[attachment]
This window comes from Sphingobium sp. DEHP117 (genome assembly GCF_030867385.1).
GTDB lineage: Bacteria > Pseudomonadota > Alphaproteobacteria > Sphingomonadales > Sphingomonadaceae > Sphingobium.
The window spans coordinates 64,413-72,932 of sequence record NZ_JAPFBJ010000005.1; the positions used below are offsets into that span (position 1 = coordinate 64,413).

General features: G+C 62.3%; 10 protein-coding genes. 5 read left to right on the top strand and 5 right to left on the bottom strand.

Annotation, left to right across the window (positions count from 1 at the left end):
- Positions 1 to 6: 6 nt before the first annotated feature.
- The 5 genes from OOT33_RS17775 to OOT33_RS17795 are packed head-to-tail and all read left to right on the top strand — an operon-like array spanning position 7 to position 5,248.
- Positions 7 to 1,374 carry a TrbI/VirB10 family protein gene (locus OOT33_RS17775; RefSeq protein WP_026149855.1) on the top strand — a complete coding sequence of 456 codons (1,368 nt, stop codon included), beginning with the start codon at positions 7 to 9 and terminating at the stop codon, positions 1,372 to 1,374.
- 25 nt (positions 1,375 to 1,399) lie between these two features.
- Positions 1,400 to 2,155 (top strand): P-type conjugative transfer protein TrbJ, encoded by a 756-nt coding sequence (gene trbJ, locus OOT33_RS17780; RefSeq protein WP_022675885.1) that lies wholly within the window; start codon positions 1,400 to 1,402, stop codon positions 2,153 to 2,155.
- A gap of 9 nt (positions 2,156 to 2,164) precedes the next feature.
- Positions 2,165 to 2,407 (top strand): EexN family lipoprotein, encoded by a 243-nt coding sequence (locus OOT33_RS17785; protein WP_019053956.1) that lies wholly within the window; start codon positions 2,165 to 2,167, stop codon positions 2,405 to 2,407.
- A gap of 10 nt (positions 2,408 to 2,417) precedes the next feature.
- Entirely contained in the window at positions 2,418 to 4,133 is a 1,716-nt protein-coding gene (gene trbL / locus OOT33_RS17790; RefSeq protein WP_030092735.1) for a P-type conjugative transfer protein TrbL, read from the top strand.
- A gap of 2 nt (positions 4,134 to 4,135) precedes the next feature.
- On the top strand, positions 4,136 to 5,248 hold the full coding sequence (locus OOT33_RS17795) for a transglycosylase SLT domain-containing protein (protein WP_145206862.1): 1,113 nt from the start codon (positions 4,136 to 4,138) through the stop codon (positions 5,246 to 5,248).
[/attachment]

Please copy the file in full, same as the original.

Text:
This window comes from Sphingobium sp. DEHP117 (genome assembly GCF_030867385.1).
GTDB lineage: Bacteria > Pseudomonadota > Alphaproteobacteria > Sphingomonadales > Sphingomonadaceae > Sphingobium.
The window spans coordinates 64,413-72,932 of sequence record NZ_JAPFBJ010000005.1; the positions used below are offsets into that span (position 1 = coordinate 64,413).

General features: G+C 62.3%; 10 protein-coding genes. 5 read left to right on the top strand and 5 right to left on the bottom strand.

Annotation, left to right across the window (positions count from 1 at the left end):
- Positions 1 to 6: 6 nt before the first annotated feature.
- The 5 genes from OOT33_RS17775 to OOT33_RS17795 are packed head-to-tail and all read left to right on the top strand — an operon-like array spanning position 7 to position 5,248.
- Positions 7 to 1,374 carry a TrbI/VirB10 family protein gene (locus OOT33_RS17775; RefSeq protein WP_026149855.1) on the top strand — a complete coding sequence of 456 codons (1,368 nt, stop codon included), beginning with the start codon at positions 7 to 9 and terminating at the stop codon, positions 1,372 to 1,374.
- 25 nt (positions 1,375 to 1,399) lie between these two features.
- Positions 1,400 to 2,155 (top strand): P-type conjugative transfer protein TrbJ, encoded by a 756-nt coding sequence (gene trbJ, locus OOT33_RS17780; RefSeq protein WP_022675885.1) that lies wholly within the window; start codon positions 1,400 to 1,402, stop codon positions 2,153 to 2,155.
- A gap of 9 nt (positions 2,156 to 2,164) precedes the next feature.
- Positions 2,165 to 2,407 (top strand): EexN family lipoprotein, encoded by a 243-nt coding sequence (locus OOT33_RS17785; protein WP_019053956.1) that lies wholly within the window; start codon positions 2,165 to 2,167, stop codon positions 2,405 to 2,407.
- A gap of 10 nt (positions 2,408 to 2,417) precedes the next feature.
- Entirely contained in the window at positions 2,418 to 4,133 is a 1,716-nt protein-coding gene (gene trbL / locus OOT33_RS17790; RefSeq protein WP_030092735.1) for a P-type conjugative transfer protein TrbL, read from the top strand.
- A gap of 2 nt (positions 4,134 to 4,135) precedes the next feature.
- On the top strand, positions 4,136 to 5,248 hold the full coding sequence (locus OOT33_RS17795) for a transglycosylase SLT domain-containing protein (protein WP_145206862.1): 1,113 nt from the start codon (positions 4,136 to 4,138) through the stop codon (positions 5,246 to 5,248).